As spring arrives, you may feel the urge to explore new possibilities for your yard. Plant new blooms in your garden, refresh your lawn, or make your curb appeal presentable for warm-weather entertaining—or even a home sale. New landscaping is an excellent investment not only for your property value but also for your sense of pride in your home. However, an ambitious project like a whole-property redesign can rack up costs quickly.
Thankfully, there are some simple ways to balance impressive new landscaping with a realistic budget. Follow these five tips to maximize your buying power so you can transform your yard for less.
1. Minimize teardowns
Rather than tearing down your landscaping and starting from scratch, find ways to work with what you already have. According to This Old House, removing a single mature tree can cost as much as $3,000, money that may be better spent on new flowers, new grass, or maintenance work like laying fresh mulch.
If you’re concerned with overgrowth—maybe some tree limbs are extending over your roof—you can save money by investing in trimming and pruning these mature plants. That way you can still enjoy the pleasant shade, attract beautiful wildlife to your garden, and reap other perks of fostering mature plants. And if you’re concerned with design limitations, find ways to design around large plant life rather than extract them. For example, it’s a waste to deplete a good chunk of your budget on tree removal just to plop a garden in its place; instead, consider planting your flowers in the sunniest area of your yard.
2. Focus on the facade
To get the most impact from your landscape renewal, plant eye-catching blooms and ornamental shrubs where the eye naturally goes: toward your front door and walkway. In the backyard, place impressive greenery around entertaining spaces like your porch or outdoor kitchen. By devoting more of your budget to these high-traffic areas, you can get more bang for your buck, as the results of your redesign will earn more attention.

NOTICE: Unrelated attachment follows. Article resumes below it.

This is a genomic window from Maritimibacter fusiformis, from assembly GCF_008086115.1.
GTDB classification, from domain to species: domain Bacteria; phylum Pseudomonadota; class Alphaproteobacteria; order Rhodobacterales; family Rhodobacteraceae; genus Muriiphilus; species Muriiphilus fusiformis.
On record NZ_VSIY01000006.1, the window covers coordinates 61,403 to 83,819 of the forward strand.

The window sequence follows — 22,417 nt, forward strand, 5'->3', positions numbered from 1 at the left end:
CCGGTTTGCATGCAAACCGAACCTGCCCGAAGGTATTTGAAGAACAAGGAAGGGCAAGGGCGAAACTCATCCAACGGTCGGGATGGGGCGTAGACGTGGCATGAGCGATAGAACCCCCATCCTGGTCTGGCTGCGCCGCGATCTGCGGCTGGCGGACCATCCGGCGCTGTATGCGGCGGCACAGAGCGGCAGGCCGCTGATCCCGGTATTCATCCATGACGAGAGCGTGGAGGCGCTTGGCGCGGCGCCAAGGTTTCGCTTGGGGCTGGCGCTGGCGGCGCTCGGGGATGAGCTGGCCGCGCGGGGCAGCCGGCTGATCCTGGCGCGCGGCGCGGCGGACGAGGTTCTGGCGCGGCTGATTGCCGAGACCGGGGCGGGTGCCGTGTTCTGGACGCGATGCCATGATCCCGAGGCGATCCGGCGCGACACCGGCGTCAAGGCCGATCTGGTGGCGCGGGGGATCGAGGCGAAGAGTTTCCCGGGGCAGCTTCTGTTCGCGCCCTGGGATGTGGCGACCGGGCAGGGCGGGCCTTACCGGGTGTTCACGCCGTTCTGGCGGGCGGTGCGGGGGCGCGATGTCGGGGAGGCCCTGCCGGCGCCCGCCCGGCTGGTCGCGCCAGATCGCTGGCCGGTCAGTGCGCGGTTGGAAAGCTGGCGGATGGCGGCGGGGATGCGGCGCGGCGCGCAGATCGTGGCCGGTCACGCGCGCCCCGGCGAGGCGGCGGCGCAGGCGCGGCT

If you have some extra money to spare, you can also trickle in new landscaping around your fencing and foundation. Save designing little-seen areas for last, such as the sides of your garage or the lengthy space between two houses.
3. Plant native greenery
The best and most cost-effective landscaping relies on native flora—trees, flowers, shrubs, and grasses that have evolved to handle the rigors of your local environment. Before you throw money into tropical trees (if you live in a cold climate) or drought-intolerant vegetables (if you occupy a hot climate), consider your plant hardiness zone. This will help ensure that your landscaping looks as good next year as it does now—and that you won’t have to spend money on brand-new plants all over again.
The Farmer’s Almanac has a handy guide on their website to help you choose climate-conscious landscaping. You can also ask an employee at your local garden center to show you their selection of native plants. Plant wisely, and you’ll have low-maintenance, hardy landscaping that endures as the seasons change.
4. Invest in next year’s garden
Landscaping is an investment that should last, so think about how your plant choices will grow and change in the future. While you may be tempted to stuff your flower beds with large, impressive blooms, crowding your plants is a surefire way to guarantee they won’t come back next year. A better approach is to plant foliage with proper spacing, so everyone has space to grow without competing for soil, sunlight, and water.
Consider fast-growing plants like poplar trees and privet shrubs, which will add attractive bulk to your yard as they mature. When flower shopping, choose long-lasting perennials over annual flowers with a short lifespan. “Plant perennials, and you won’t have to potentially dig up your flower beds or rotate what you’ve got out front to keep things looking nice,” Jeremy Yamaguchi, CEO of Lawn Love, says in Better Homes and Gardens. Sticking to perennials may limit your design choices, but you’ll be thankful when blooms return next year.
5. Leave a little breathing room
Resist the urge to overdesign every inch of your property. Not only will this blow your landscaping budget, but it can also make your yard appear cluttered and busy. Imagine an overcrowded living room with little space for walking and trinkets crowding every surface. The same principles apply outdoors: you really can have too much of a good thing.
Open space with the occasional tree or shrub may sound dull, but it actually offers pleasant contrast to more intricately decorated landscaping such as flower beds around your front porch. Sometimes, simplicity is more elegant than complexity. Investing in a small quantity of long-lasting, attention-grabbing plants can do wonders for your home—and your budget.